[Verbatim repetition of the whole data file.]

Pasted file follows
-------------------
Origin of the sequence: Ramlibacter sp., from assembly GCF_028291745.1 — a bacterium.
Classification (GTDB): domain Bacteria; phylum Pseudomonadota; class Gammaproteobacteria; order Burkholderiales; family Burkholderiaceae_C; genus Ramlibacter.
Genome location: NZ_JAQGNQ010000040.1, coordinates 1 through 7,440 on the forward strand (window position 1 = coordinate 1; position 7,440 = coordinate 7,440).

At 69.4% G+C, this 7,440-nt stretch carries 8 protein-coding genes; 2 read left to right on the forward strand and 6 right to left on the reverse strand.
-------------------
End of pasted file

Origin of the sequence: Ramlibacter sp., from assembly GCF_028291745.1 — a bacterium.
Classification (GTDB): domain Bacteria; phylum Pseudomonadota; class Gammaproteobacteria; order Burkholderiales; family Burkholderiaceae_C; genus Ramlibacter.
Genome location: NZ_JAQGNQ010000040.1, coordinates 1 through 7,440 on the forward strand (window position 1 = coordinate 1; position 7,440 = coordinate 7,440).

At 69.4% G+C, this 7,440-nt stretch carries 8 protein-coding genes; 2 read left to right on the forward strand and 6 right to left on the reverse strand.